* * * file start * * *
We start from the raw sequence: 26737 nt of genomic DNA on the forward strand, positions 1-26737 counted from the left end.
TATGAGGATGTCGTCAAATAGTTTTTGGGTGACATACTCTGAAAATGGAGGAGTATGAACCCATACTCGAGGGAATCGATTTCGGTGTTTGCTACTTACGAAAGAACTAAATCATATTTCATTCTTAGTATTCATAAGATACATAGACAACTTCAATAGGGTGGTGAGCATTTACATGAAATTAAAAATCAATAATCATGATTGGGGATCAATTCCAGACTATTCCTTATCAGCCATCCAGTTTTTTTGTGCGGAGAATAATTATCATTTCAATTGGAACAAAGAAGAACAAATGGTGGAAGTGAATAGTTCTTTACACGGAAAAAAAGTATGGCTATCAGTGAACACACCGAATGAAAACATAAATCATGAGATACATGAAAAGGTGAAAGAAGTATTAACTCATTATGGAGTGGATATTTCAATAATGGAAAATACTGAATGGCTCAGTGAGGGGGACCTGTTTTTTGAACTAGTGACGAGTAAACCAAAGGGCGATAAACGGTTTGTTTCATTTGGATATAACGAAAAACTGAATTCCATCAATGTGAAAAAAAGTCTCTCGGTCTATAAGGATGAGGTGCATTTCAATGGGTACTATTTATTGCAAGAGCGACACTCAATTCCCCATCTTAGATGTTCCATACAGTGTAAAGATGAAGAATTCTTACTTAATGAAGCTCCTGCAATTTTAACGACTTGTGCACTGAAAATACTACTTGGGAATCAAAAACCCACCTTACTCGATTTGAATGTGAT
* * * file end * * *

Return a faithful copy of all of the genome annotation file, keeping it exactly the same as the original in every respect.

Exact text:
We start from the raw sequence: 26737 nt of genomic DNA on the forward strand, positions 1-26737 counted from the left end.
TATGAGGATGTCGTCAAATAGTTTTTGGGTGACATACTCTGAAAATGGAGGAGTATGAACCCATACTCGAGGGAATCGATTTCGGTGTTTGCTACTTACGAAAGAACTAAATCATATTTCATTCTTAGTATTCATAAGATACATAGACAACTTCAATAGGGTGGTGAGCATTTACATGAAATTAAAAATCAATAATCATGATTGGGGATCAATTCCAGACTATTCCTTATCAGCCATCCAGTTTTTTTGTGCGGAGAATAATTATCATTTCAATTGGAACAAAGAAGAACAAATGGTGGAAGTGAATAGTTCTTTACACGGAAAAAAAGTATGGCTATCAGTGAACACACCGAATGAAAACATAAATCATGAGATACATGAAAAGGTGAAAGAAGTATTAACTCATTATGGAGTGGATATTTCAATAATGGAAAATACTGAATGGCTCAGTGAGGGGGACCTGTTTTTTGAACTAGTGACGAGTAAACCAAAGGGCGATAAACGGTTTGTTTCATTTGGATATAACGAAAAACTGAATTCCATCAATGTGAAAAAAAGTCTCTCGGTCTATAAGGATGAGGTGCATTTCAATGGGTACTATTTATTGCAAGAGCGACACTCAATTCCCCATCTTAGATGTTCCATACAGTGTAAAGATGAAGAATTCTTACTTAATGAAGCTCCTGCAATTTTAACGACTTGTGCACTGAAAATACTACTTGGGAATCAAAAACCCACCTTACTCGATTTGAATGTGAT